Old Town, situated in north-central Maine, sits snugly along the mighty Penobscot River. Taking advantage of the river's vibrant woods and watershed, Old Town would become the country's leading producer of timber in its early history. Penobscot Indian tribes had inhabited the land for more than 6,000 years, but the area's resources were so vast that, by 1836, the first railroad in Maine had established a line from Bangor to Old Town, with many eager to access the town's wealth. Since its separation from the town of Orono in 1840, Old Town has developed a robust industrial base, including Old Town Canoe Company, Penobscot Chemical Fibre, T.M. Chapman & Sons, the Bickmore Gall Company, Jordan Lumber, LeBree's Bakery, and the James W. Sewall Company. Today, Old Town has lost much of its industrialized base, but nonetheless, its strong ethnic and religious communities, which have worked together for more than 175 years, stand ready to prepare the river town for a bright future.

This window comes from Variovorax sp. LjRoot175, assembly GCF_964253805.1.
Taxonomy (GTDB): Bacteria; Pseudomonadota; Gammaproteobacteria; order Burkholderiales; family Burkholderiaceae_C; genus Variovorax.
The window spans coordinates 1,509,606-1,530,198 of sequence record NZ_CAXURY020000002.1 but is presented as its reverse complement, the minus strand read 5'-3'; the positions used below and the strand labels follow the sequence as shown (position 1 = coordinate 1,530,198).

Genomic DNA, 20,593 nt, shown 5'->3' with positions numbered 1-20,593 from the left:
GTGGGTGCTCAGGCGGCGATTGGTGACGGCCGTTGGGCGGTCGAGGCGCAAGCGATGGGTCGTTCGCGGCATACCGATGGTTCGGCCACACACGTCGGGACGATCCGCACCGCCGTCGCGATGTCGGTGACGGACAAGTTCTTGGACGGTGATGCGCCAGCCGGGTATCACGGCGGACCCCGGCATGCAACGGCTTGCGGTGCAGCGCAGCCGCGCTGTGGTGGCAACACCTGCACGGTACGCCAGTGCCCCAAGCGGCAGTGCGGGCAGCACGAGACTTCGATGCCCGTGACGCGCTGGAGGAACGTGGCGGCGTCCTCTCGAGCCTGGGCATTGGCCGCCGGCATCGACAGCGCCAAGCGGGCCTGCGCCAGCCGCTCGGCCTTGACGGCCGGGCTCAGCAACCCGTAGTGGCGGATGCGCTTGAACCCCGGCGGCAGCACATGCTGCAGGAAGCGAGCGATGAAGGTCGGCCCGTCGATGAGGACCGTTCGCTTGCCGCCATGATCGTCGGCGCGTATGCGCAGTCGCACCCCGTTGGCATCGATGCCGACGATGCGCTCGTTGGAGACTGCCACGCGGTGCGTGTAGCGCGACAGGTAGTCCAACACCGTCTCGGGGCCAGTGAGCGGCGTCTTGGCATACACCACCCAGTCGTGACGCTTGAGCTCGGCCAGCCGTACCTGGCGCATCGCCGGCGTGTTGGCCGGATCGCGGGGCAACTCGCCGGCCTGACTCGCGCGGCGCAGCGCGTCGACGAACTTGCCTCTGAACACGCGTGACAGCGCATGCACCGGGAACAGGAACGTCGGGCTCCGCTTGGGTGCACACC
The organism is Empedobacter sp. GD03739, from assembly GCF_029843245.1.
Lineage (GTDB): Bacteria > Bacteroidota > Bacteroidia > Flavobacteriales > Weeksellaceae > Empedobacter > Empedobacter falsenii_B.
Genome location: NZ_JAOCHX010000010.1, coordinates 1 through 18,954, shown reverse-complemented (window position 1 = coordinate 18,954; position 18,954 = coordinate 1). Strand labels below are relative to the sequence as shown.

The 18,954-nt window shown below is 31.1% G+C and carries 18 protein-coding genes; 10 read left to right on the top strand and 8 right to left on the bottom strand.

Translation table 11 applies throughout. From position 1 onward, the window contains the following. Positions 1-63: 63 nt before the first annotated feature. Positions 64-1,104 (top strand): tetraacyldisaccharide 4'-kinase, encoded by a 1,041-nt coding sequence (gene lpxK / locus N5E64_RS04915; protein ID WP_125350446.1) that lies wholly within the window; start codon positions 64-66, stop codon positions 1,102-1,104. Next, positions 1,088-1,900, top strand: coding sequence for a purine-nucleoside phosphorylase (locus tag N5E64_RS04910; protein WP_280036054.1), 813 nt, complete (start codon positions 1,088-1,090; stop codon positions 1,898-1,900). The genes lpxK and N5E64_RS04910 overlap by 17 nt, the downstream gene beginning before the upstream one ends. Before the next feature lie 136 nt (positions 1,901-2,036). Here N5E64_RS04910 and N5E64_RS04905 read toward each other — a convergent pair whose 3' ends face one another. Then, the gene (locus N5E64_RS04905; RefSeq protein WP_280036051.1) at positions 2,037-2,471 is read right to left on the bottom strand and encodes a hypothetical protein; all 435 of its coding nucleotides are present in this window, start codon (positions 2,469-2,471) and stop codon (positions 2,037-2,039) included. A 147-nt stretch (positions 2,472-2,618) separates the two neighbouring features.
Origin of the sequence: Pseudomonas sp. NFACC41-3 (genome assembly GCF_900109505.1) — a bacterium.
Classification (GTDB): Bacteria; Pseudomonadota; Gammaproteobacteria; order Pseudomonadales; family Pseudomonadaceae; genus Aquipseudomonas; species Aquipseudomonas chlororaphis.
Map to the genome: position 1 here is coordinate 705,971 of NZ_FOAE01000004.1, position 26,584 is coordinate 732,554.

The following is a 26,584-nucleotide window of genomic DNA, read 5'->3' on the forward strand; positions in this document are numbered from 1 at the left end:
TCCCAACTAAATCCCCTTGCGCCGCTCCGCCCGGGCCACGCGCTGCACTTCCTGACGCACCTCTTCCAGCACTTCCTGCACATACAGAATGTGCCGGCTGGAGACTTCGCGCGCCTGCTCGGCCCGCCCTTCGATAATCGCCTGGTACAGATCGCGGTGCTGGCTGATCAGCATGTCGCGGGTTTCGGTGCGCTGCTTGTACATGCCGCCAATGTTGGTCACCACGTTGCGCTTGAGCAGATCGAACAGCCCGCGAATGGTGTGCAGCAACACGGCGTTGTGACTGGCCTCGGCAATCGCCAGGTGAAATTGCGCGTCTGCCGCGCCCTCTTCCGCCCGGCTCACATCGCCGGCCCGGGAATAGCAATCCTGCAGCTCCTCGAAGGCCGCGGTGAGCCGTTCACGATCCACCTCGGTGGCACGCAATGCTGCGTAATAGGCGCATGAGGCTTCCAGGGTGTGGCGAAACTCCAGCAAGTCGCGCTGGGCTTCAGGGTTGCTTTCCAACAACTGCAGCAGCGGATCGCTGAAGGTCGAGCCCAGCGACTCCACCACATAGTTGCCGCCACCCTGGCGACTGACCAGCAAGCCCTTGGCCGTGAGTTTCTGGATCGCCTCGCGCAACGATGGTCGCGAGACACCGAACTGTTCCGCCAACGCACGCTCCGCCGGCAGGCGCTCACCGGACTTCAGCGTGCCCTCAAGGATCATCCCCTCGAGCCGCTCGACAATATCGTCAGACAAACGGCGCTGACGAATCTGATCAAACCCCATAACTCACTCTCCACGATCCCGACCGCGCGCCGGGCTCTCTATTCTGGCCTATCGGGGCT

About the Author
Peter R. Stowell has strong Old Town roots, having started his family there during his four years of college at the University of Maine at Orono. He previously authored Images of America: Dixfield in 2013. He has gathered images from the Old Town Museum, the Old Town Public Library, the Maine Historic Preservation Society, and many individual collections.